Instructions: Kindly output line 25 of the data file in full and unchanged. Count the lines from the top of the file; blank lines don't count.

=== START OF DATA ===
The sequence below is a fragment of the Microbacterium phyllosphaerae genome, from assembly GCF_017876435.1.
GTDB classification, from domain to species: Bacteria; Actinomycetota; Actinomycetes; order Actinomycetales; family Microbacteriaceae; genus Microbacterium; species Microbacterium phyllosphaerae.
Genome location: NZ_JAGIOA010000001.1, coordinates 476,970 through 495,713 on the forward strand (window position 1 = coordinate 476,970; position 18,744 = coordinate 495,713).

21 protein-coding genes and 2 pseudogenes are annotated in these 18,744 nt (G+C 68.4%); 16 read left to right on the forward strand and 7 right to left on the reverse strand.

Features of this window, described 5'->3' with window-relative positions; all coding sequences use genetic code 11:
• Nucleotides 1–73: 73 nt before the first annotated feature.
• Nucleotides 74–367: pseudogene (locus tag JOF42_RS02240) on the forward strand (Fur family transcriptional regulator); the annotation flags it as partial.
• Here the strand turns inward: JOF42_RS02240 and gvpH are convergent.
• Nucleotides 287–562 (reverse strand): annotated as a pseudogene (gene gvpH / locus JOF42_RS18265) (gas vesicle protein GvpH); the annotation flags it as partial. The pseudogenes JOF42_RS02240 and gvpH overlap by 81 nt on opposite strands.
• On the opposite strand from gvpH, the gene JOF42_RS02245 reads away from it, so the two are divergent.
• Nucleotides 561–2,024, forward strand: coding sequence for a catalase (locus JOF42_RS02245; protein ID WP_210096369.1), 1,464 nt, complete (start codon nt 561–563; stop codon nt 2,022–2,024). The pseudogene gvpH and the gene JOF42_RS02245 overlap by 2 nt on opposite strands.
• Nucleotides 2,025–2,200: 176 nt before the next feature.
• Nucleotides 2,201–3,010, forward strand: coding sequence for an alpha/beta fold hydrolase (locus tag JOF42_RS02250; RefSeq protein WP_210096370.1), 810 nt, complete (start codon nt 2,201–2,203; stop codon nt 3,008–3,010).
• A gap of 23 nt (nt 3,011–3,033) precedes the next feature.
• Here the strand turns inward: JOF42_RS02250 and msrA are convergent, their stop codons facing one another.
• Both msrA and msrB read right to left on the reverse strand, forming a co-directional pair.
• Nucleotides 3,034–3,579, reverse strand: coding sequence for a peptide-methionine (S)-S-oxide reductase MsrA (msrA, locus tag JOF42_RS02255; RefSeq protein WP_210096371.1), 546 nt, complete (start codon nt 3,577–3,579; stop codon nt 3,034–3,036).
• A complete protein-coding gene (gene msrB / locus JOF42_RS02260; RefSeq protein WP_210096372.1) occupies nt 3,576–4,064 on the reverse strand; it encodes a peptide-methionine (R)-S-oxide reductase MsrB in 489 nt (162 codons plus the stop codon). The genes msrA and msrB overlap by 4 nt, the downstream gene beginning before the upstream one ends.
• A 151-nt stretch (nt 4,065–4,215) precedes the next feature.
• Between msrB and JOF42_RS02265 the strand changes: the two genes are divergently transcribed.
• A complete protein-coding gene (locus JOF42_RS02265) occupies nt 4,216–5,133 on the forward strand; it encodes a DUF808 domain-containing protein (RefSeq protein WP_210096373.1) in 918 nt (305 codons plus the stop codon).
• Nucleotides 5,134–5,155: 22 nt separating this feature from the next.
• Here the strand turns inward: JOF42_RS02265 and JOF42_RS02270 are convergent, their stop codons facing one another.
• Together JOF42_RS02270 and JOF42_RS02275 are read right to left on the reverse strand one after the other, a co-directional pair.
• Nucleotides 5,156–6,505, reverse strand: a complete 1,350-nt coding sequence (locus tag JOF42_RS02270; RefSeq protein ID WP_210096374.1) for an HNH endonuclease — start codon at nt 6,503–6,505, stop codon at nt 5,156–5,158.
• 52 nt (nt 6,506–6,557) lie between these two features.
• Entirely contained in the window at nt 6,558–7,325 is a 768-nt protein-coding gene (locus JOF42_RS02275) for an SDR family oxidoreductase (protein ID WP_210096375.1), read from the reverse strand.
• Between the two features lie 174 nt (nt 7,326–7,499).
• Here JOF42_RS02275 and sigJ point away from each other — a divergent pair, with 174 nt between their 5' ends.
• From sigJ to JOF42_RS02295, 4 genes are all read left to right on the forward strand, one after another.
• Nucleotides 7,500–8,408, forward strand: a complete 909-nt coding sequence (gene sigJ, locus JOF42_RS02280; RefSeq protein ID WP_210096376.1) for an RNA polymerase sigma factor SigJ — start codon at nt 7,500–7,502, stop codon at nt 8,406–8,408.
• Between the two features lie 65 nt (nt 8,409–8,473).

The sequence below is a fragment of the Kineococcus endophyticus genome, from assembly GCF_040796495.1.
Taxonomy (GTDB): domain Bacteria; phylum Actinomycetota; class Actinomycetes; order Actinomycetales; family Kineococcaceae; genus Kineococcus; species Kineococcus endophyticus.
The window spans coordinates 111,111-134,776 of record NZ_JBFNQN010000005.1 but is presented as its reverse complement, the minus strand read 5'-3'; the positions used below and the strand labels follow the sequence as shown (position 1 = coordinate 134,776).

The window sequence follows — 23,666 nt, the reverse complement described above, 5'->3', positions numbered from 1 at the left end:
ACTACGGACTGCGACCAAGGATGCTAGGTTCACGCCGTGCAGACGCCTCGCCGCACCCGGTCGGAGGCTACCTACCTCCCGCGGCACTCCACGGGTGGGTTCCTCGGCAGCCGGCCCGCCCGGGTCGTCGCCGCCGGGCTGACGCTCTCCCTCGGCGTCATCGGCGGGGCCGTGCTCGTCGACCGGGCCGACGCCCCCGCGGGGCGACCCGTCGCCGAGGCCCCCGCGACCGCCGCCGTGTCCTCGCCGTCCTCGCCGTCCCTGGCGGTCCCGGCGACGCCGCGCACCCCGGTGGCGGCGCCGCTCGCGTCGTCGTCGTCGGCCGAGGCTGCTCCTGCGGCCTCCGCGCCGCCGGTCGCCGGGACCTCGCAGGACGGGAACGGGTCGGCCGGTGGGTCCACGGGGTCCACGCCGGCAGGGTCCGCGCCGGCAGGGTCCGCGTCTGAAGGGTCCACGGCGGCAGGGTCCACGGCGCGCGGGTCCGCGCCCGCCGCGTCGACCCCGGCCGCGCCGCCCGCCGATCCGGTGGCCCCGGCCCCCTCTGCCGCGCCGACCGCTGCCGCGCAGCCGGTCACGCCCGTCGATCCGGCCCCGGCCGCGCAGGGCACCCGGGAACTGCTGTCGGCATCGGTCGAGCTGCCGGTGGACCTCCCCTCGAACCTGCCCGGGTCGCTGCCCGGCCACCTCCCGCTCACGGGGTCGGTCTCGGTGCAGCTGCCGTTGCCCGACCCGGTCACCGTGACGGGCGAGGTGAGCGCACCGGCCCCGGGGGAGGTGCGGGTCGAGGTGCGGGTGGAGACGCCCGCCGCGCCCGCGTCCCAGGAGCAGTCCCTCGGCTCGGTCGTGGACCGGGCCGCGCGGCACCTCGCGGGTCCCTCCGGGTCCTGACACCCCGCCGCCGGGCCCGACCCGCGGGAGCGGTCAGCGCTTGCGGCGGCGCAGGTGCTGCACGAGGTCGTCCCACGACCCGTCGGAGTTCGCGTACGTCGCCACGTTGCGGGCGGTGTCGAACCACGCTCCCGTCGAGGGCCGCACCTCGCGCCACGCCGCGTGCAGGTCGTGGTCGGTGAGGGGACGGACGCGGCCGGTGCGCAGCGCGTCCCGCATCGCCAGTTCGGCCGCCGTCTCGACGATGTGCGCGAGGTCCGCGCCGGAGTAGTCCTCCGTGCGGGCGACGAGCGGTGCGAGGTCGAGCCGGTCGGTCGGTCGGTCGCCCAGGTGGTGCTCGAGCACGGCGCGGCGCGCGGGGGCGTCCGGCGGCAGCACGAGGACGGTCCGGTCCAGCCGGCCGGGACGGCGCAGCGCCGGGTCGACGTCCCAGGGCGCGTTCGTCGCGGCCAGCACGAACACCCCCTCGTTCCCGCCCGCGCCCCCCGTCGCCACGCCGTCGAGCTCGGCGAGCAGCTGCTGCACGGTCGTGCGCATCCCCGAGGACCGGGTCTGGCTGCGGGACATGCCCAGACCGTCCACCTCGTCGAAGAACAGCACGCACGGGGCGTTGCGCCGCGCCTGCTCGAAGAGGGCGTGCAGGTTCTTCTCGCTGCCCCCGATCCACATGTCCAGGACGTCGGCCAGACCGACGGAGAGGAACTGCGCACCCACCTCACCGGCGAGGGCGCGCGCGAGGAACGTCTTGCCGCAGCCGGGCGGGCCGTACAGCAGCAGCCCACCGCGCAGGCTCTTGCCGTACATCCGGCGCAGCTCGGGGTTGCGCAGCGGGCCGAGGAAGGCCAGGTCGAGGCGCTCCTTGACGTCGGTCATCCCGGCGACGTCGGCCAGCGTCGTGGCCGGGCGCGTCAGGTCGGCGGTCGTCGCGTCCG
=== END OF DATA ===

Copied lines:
• Nucleotides 5,156–6,505, reverse strand: a complete 1,350-nt coding sequence (locus tag JOF42_RS02270; RefSeq protein ID WP_210096374.1) for an HNH endonuclease — start codon at nt 6,503–6,505, stop codon at nt 5,156–5,158.